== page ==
About 5 days ago, on February 24, Russia illegally and without provocation and cause attacked the sovereign country of Ukraine. It is in everyone’s interest (with the exception of the military industrial complex) to end the fighting and establish a sustainable peace as quickly as possible. I explored options in my blog Saturday. “Ukraine-Russia-NATO”
Sanctions are being piled on as the main counter weapon of choice around the globe, along with supplying Ukraine with military equipment. But which sanctions of what activities (use of SWIFT, banning access of Russian airlines, banning any travel across Russian borders, banning trade in military products, banning all trade, etc.) should be imposed? If all or almost all countries joined together to shut down all trade, travel, and financial flows between Russia and the rest of the world until Russia ends this war and fully withdraws it troops, the impact on Russia (and hopefully to a lesser extent the rest of the world) would be devastating. While it is hard to predict whether the Russian people would primarily blame the U.S. and the West or Putin’s government for the hardships imposed—it is unlikely that Russia would withstand such isolation for long. Russia seems well on its way to such isolation.
While sanctions have historically not been a very effective tool for changing a country’s behavior, such total isolation, if it can be achieved, would almost certainly be more effective than the more limited sanctions normally imposed. “A new history of sanctions has unsettling lessons for today” Putin will have to back down or escalate. Putin would indeed be boxed into a very difficult position and there is no knowing how he might react. It is hard to imagine Russian military escalation beyond Ukraine’s borders, but it is possible, especially in the ambiguous ways often favored by Moscow (e.g., cyber-attacks). If Putin is squeezed too hard, the risk of nuclear war could no longer be ignored. This is a dangerous period. “Just short of nuclear–the latest financial sanctions will cripple Russia’s economy” Such comprehensive sanctions should be largely removed as soon as Russian troops are withdrawn from Ukraine territory.
But while it is foolish (i.e., contrary to American interests) to keep Russia as an enemy in the long run, and it was foolish to have made it one in the first place, the Kremlin should pay a price for its attack on Ukraine.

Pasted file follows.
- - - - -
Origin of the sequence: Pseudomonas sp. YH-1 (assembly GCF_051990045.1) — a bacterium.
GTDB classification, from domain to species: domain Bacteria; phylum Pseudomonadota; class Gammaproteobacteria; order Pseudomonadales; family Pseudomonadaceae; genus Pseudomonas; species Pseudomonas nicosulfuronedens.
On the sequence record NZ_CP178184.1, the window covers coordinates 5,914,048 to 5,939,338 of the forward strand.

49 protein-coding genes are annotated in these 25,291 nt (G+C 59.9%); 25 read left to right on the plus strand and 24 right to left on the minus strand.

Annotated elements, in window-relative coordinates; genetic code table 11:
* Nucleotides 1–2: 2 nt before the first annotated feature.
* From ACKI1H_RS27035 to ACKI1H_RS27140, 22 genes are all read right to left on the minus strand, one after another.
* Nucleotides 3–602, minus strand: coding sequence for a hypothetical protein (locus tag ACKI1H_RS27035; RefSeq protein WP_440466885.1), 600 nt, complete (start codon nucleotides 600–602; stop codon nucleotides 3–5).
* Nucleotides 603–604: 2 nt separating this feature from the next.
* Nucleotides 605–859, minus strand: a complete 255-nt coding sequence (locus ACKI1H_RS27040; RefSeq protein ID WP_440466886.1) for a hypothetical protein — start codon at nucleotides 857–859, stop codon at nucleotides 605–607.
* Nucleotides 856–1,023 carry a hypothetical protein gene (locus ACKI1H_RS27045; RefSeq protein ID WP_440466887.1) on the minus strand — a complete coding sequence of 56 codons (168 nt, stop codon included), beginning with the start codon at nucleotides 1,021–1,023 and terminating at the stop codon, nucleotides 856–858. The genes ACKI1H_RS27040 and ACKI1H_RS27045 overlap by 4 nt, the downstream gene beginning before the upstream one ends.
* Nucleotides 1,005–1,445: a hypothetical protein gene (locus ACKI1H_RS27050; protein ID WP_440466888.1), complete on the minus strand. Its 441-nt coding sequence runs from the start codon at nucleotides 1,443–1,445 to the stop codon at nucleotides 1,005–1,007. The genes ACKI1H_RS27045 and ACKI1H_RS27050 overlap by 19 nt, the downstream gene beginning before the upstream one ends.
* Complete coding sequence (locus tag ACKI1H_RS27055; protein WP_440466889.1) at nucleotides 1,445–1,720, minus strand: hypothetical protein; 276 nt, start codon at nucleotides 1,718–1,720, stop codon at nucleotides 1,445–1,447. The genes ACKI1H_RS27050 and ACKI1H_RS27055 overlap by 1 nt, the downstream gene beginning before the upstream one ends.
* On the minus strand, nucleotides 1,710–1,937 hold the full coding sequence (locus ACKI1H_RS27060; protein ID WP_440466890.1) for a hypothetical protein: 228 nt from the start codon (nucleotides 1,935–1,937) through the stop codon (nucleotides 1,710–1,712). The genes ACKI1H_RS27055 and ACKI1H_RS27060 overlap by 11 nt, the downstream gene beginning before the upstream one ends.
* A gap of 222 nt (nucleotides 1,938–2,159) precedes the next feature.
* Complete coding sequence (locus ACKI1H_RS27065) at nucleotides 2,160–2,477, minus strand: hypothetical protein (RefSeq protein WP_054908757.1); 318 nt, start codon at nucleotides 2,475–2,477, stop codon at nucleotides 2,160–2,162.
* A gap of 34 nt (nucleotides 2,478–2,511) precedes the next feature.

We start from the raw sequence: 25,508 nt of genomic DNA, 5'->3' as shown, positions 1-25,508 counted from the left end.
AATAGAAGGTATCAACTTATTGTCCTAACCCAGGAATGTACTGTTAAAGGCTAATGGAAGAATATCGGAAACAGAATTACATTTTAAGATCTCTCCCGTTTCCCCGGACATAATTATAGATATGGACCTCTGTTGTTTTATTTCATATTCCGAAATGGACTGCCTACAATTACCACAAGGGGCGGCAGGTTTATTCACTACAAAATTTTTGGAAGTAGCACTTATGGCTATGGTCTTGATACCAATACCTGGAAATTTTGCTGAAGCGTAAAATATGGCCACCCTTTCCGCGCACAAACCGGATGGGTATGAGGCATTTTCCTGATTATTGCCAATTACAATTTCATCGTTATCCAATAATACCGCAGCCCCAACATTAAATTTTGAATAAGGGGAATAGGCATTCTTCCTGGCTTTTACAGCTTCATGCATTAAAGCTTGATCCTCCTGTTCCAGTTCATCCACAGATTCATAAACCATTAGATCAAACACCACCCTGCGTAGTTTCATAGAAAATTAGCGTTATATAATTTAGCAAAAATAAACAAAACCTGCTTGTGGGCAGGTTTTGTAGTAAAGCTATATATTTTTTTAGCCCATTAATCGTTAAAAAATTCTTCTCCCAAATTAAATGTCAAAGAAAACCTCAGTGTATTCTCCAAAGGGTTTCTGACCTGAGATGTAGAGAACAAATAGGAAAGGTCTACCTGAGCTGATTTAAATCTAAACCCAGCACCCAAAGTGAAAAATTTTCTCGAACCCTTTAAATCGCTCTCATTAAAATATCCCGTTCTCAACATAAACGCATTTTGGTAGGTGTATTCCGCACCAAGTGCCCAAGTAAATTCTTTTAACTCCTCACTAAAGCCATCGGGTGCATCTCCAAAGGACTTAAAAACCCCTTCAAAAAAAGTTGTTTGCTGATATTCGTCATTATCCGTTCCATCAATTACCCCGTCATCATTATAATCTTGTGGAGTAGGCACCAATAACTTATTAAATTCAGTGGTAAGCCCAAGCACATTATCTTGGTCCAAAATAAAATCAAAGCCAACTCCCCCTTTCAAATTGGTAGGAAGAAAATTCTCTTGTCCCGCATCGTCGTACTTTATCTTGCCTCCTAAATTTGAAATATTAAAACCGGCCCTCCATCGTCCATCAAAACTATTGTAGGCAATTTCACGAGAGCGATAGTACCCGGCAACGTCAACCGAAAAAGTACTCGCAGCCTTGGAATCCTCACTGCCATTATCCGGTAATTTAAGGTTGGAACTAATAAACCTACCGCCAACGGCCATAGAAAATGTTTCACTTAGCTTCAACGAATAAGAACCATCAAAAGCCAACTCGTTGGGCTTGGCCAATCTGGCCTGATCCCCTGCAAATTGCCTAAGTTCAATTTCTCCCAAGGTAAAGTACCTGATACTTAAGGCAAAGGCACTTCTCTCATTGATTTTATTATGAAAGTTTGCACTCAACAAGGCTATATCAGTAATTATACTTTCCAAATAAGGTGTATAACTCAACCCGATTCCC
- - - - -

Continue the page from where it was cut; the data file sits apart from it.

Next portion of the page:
Sanctions impose a cost on their target but also on those imposing the sanctions. If, for example, Russia is denied access to western products, the sellers are also denied the sales. Moreover, for many if not most economic sanctions, the people of the sanctioned country tend to suffer more than the government that is the real target. For post conflict sanctions, thought should be given to the most effective ways to sanction Putin and his friends specifically with minimal damage to the Russian economy. The borders and trade should be reopened to all but a small list of Kremlin officials including Putin. Putin’s properties and other assets abroad should be frozen or confiscated to contribute to Russian reparations for damage now being inflicted on Ukraine. “Russia’s military attack on Ukraine will have consequences for Putin”
Yesterday (2/27.22 6:37 PM), Edward Luttwak tweeted: “Putin’s agreement to talks with Zelensky’s reps is an abject surrender: by now the Russians should have been in control in Kiev and across the Ukraine with Zelensky dead or exiled. Frantic to divert attention, Putin has placed Russia’s nuclear forces on high alert. Meaning: zero”
Let’s hope that he is correct.
Every action should be carefully measured against is costs and benefits both short term and long term. Another protracted cold war would be a costly mistake for everyone. All measures should ultimately contribute to peaceful and secure relations between all countries. Greenwald–War propaganda about Ukraine